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(TAE story of MOGG MEGONE has been considered by the author only as a frame-work for sketches of the scenery of New Eng. land, and of its early inhabitants. In portraying the Indian character, he has followed, as closely as his story would admit, the rough but natural delineations of Church, Mayhew, Charlevoix, and Roger Williams; and in so doing he has necessarily discarded much of the romance which poets and novelists have thrown around the ill-fated red man )
Who stands on that clity, like a figure of stone,
Unmoving and tall in the light of the sky,
While beneath him the Saco its work is doing, Hurrying down to its grave, the sea,
And slow through the rock its pathway hewing ! Far down, through the mist of the falling river, Which rises up like an incense ever, The splintered points of the crags are seen, With water howling and vexed between, While the scooping whirl of the pool beneath Seems an open throat, with its granite teeth! But Mogg Megone never trembled yet Wherever his eye or his foot was set. He is watchful: each form in the moonlight dim, Of rock or of tree, is seen of him : He listens; each sound from afar is caught, The faintest shiver of leaf and limb:
But he sees not the waters, which foam and fret,
Of the gnarl'd beech, whose naked root
Coils like a serpent at his foot,
aves in the wind one lock of hair,
Reserved for him, whoe'er he be,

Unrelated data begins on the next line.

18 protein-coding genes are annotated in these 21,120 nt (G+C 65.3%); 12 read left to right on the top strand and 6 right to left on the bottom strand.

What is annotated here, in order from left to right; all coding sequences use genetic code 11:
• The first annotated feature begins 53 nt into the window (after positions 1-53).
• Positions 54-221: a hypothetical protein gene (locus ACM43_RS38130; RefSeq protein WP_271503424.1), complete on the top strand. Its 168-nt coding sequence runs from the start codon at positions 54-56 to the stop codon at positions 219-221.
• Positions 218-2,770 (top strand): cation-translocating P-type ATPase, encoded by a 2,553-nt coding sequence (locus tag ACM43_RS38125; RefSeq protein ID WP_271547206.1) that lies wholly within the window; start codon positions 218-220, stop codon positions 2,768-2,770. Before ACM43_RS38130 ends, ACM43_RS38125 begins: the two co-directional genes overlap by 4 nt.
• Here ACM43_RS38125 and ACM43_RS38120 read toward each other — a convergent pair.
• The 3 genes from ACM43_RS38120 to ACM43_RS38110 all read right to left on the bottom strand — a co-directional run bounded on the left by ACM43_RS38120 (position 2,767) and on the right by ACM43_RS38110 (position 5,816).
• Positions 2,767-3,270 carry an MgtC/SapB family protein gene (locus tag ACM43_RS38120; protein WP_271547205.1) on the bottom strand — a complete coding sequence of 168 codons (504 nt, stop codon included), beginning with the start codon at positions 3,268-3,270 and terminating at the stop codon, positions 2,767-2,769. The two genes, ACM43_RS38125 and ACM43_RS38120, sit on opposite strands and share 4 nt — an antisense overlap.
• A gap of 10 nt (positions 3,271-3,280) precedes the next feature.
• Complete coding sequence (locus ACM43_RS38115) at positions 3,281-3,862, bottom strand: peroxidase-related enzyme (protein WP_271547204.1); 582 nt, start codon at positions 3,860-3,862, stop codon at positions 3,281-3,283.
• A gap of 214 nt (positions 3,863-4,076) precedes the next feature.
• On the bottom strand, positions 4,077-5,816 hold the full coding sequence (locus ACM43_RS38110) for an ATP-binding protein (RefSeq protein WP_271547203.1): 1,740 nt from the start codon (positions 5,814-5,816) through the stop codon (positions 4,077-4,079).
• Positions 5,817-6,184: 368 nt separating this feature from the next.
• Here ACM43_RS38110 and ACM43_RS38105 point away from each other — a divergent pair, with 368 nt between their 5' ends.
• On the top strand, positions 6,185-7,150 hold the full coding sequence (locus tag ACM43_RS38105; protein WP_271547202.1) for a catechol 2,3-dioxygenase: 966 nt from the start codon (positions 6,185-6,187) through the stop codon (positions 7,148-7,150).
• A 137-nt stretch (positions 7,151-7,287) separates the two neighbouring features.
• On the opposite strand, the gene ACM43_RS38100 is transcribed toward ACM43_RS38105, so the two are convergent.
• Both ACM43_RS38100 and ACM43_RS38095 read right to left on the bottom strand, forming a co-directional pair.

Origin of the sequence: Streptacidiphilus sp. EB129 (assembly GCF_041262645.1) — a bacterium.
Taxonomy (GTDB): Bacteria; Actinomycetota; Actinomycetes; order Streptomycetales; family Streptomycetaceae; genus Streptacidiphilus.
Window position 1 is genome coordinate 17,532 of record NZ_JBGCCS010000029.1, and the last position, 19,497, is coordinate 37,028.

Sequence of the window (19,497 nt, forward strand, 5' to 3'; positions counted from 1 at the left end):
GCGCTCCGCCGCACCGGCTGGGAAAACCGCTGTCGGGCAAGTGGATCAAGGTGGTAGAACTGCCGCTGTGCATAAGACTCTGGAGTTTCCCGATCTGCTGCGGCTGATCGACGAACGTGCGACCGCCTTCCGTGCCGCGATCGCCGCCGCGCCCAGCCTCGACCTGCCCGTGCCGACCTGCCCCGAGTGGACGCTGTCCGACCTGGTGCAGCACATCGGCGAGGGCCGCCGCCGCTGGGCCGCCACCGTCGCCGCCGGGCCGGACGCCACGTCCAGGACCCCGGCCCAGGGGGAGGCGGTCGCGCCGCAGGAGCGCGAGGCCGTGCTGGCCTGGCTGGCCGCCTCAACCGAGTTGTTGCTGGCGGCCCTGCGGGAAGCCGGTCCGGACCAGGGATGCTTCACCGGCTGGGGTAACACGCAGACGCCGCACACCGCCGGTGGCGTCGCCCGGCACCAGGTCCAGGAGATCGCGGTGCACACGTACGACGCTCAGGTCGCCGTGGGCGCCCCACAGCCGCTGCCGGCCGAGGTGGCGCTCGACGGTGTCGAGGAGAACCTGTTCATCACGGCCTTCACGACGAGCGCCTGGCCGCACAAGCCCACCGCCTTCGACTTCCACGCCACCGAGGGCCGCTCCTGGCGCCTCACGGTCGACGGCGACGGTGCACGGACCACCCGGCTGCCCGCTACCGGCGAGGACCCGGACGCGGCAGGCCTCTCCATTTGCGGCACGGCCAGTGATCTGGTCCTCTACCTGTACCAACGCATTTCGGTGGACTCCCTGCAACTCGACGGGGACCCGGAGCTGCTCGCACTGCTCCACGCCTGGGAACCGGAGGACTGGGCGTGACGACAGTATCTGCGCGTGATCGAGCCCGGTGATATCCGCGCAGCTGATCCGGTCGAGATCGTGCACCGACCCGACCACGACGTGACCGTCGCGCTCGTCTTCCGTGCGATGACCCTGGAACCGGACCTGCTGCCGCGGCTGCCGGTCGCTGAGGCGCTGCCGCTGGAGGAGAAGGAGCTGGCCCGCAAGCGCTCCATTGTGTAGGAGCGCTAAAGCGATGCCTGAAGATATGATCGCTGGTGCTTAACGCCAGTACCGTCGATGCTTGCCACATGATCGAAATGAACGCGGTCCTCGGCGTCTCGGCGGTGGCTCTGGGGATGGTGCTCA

When breast to breast and knee to knee,
And Modocawando's wives had strung
Of beaded wampum around it hung.
What seeks Megone? His foes are near
Grey Jocelyn's eye is never sleeping, And the garrison lights are burning clear,
Where Phillips'il men their watch are keeping. Let him hie him away through the dank river
fog, Never rustling the boughs nor displacing the
rocks, For the eyes and the ears which are watching for
He starts—there's a rustle among
the leaves :
With Indian blood on his English sword ?
How lights the eye of Mogg Megone!
“ Boon welcome, Johnny Bonython!”
The hunted outlaw, Bonython ! 14
And nought of English fashion on;
pauses-dark, over cheek and brow,
From the leaping brook 15 to the Saco river
The wife of Mogg Megone forever.”
There's a sudden light in the Indian's glance,
Of love or triumph, or both perchance,
Over his proud, calm features stealing.
« But father!”-and the Indian's hand
Falls gently on the white man's arm And with a smile as shrewdly bland
As the deep voice is slow and calm“ Where is my father's singing-bird
The sunny eye, and sunset hair? I know I have my father's word,
And that his word is good and fair; But, will my father tell me where Megone shall go and look for his bride ?For he sees her not by her father's side."
The dark, stern eye of Bonython
Flashes over the features of Mogg Megone,
In one of those glances which search within ; But the stolid calm of the Indian alone
Remains where the trace of emotion has been. * Does the Sachem doubt? Let him
with me, And the eyes of the Sachem his bride shall sen."
Cautious and slow, with
Hark !—is that the angry howl